A dental sealant (also called pit and fissure sealant) is a thin layer of tooth coloured resin that protects the occlusal surface (chewing surface) of a tooth. Sealants are generally placed on permanent molars and premolars to prevent these teeth from having cavities.

What is a dental sealant?

Dental sealant

Studies show that the majority of cavities for kids under 15 years of age are developed on the occlusal surface of a tooth (chewing surface). These surfaces contain natural grooves called pits and fissures where food sticks easily in them. Dental plaque can therefore accumulate and can be hard to remove, even with a conscientious brushing, if the bristles of the toothbrush are thicker than the grooves of the teeth. If plaque stays a long time in the grooves, cavities can develop.

Dental sealants are resins placed by the dentist or hygienist in the pits and fissures of teeth. Filling unprotected pits and fissures will create a smooth surface that is easy to clean with a toothbrush.

It’s important to remind kids and parents that dental sealants only protect the chewing surfaces of teeth. They do not seal the surfaces in between teeth. Therefore brushing and especially flossing is important in order not to get cavities on those areas.

Who should get sealants?

A dental sealant is a preventive treatment. It does not heal a tooth, but protects it from cavities.

Patients who should get dental sealants are:

  • kids between the ages of six and fourteen, on their molars and premolars as soon as these teeth have erupted;
  • young kids with primary teeth (baby teeth or deciduous teeth) that have deep grooves;
  • adults can also benefit from sealants even though the risk for cavities is lower.

The best candidates for sealants are therefore kids and teenagers, because they are the ones that are at most risk for cavities.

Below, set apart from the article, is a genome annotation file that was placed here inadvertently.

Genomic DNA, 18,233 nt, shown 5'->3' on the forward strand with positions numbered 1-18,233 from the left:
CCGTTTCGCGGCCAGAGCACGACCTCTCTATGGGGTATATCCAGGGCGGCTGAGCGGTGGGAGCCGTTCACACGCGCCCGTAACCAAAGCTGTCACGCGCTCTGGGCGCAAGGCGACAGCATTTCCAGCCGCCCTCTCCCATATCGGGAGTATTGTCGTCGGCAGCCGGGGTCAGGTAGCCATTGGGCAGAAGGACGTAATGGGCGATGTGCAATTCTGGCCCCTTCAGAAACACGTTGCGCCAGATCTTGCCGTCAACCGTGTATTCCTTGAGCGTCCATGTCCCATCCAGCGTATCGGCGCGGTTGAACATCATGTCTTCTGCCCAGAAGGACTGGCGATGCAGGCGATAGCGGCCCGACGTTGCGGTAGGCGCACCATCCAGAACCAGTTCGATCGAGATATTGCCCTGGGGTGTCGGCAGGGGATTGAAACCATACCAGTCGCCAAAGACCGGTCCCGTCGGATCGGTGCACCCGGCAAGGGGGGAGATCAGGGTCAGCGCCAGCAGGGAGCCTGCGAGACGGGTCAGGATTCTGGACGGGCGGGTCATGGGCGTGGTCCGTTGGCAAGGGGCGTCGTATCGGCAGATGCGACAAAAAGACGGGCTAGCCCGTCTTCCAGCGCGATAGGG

Steps in placing sealants

Steps in placing sealantsPlacing dental sealants is very similar to placing white fillings. But because there is no drilling or minimal drilling, local anaesthesia is not needed and there will not be any pain felt.

Here are the steps in placing a dental sealant:

  • the tooth is cleaned thoroughly;
  • if the grooves of the tooth have a cavity starting, it is eliminated;
  • an acidic solution is placed on the surface of the tooth for a few seconds to make it rough, which helps the bond;
  • the tooth is rinsed and dried;
  • the liquid sealant is applied to the tooth that forms a direct bond and a blue light hardens it;
  • sometimes the dentist can choose to put a composite restorative material (white filling) as a sealant allowing more resistance.

Lifespan of a sealant

A sealant can last between three and ten years, depending mainly of oral hygiene and the material used (sealant versus composite). It is important to get the sealants checked for fractures or wear during routine exams. The dentist can therefore replace the sealants when needed.


  1. Mouth Healthy (American Dental Association) (Sealants).
  2. Wikipédia (Scellement de sillons).
  3. CDC (Centers for Disease Control and Prevention) (School-Based Dental Sealant Programs).

The information above should be used as a reference only. Any medical decision should not be taken before consulting a health care professional.

The masculine gender may have been more used in the article, but without prejudice, to make reading easier.

Category Treatments